In fitting fashion, Kobe Bryant made the final act of his Hall of Fame career as memorable and dramatic as possible.

Ever the showman, Bryant’s 60 points on 50 shots in his last game will go down as a performance for the ages, a perfect encapsulation of the mentality that made him into one of the all-time greats. It also will serve as a constant reminder of everything the Los Angeles Lakers are missing now that he’s gone.

The past two years in Los Angeles have been all about Bryant – from the ridiculous contract extension he was given, making him the league’s highest paid player at ages 37 and 38 while coming off a torn Achilles tendon, to former teammate Byron Scott being hired as head coach to his retirement tour for much of last season.

But Bryant’s presence also was a convenient excuse for the Lakers – for their inability to keep a marquee free agent three years ago in Dwight Howard, for their inability to sign one each of the last two summers. That includes the embarrassing circumstance of LaMarcus Aldridge granting them a second meeting after the first one was a spectacular failure – only to eventually sign with the San Antonio Spurs anyway.

Now, the Lakers will rise and fall on the decision-making of management — owner Jeanie Buss, her brother Jim, the team’s executive vice president of basketball operations, and general manager Mitch Kupchak. How the Lakers perform — with their combination of young talent and whatever they do with the No. 2 pick in this year’s draft and their oodles of cap space — will now be on them. They no longer have Bryant to shield them.

For decades, the Lakers were the model franchise in not just the NBA, but in sports. Beginning with George Mikan during its days in Minneapolis to the likes of Jerry West, Elgin Baylor and Wilt Chamberlain to Kareem Abdul-Jabbar and Magic Johnson to Shaquille O’Neal and Bryant, the Lakers practically only knew success.

The past three years, however, have made that success a distant memory. They have been three of the five worst seasons in the franchise’s history – with the other two coming while the team was still playing in Minneapolis in the 1950s. Last season was particularly awful, as the franchise posted a 17-65 mark, its worst ever.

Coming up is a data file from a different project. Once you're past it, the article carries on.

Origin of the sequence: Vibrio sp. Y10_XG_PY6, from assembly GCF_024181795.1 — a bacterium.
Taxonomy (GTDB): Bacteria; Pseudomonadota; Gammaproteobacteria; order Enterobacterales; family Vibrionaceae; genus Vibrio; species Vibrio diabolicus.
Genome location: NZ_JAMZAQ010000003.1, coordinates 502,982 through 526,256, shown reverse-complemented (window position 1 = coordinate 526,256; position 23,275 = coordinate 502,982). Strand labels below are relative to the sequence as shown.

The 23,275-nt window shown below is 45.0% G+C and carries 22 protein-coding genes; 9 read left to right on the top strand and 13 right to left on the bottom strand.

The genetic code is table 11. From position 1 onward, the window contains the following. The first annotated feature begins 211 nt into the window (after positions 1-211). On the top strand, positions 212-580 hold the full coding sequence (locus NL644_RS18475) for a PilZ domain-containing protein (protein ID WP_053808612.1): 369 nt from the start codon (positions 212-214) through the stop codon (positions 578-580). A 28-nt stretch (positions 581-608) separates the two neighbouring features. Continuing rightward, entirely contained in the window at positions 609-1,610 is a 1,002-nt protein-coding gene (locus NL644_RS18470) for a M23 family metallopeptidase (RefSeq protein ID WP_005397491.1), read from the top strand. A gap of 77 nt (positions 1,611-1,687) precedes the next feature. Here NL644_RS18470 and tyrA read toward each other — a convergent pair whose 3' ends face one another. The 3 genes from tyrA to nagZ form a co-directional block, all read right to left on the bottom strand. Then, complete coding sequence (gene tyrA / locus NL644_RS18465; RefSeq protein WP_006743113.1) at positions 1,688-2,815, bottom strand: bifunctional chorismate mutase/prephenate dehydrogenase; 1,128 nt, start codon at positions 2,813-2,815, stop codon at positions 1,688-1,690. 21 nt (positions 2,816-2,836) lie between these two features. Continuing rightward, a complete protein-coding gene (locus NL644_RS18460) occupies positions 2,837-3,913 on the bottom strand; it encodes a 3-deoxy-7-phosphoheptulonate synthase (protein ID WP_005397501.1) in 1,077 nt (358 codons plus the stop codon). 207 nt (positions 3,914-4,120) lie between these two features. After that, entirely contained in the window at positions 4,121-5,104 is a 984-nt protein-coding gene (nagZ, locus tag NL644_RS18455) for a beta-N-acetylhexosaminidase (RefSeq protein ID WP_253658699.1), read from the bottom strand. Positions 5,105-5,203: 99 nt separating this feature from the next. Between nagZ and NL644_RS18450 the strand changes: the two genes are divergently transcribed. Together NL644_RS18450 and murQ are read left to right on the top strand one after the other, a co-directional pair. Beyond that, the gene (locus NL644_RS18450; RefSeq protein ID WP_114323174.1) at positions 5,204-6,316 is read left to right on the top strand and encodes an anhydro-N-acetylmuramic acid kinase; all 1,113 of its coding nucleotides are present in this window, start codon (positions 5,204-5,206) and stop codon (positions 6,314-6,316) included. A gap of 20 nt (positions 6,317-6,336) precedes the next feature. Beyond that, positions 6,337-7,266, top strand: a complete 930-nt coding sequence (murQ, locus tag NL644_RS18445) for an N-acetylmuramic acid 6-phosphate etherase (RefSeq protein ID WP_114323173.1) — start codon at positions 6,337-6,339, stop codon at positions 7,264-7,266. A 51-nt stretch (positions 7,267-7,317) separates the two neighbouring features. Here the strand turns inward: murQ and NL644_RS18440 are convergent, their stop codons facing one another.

All of the losing, however, allowed them to populate their roster with young talent. Between guards D’Angelo Russell and Jordan Clarkson and forwards Julius Randle and Larry Nance Jr., the Lakers at least have a few players they can point to as possible building blocks for the future. They’ll get another chance to add one in Thursday’s NBA draft.

They’ll then get another crack at free agency, with the possibility of replacing Bryant without the headache of trying to play alongside him their chief selling point. After the past few summers, however, the Lakers have to prove they are capable of making a coherent and competent sales pitch to the game’s top players.

Replacing Scott with Luke Walton, another former Laker who led the Golden State Warriors to a 39-4 record while Steve Kerr was sidelined following back surgery earlier this season, should help. But it will take more than that to convince elite free agents to consider the Lakers a true destination once again.

The possibility of Kevin Durant going there this summer – the chief hope for everyone in Los Angeles and every other market hoping to lure him next month – seems remote, at best. Yes, Durant owns a home there, but he also wants to win. And with the current roster the Lakers have in place, winning next season simply isn’t realistic.

The goal this summer, though, shouldn’t be to win. It should be to prove this is a coherent, stable franchise again.

Why? Because it is next summer that has a chance to be a transformative one. Assuming Durant remains in Oklahoma City on a one-year deal – as most people around the league assume he will – he will headline a free agent class in 2017 that includes teammate Russell Westbrook, two-time reigning NBA MVP Stephen Curry, Chris Paul and Blake Griffin.

If the Lakers can prove they are a competent franchise again this season under Walton, and their young core can begin to show some promise playing together, all of a sudden the idea of playing for the Lakers becomes much more appealing. Then, perhaps, finding the successor to Bryant as the next face of the Lakers will be possible.

Competence has been in short supply in Los Angeles the past few years. If Bryant’s departure is followed by its return, perhaps the Lakers can soon return to their familiar place at the top of the sport.

If not, though, the last three years could be the beginning of a new reality in Lakerland.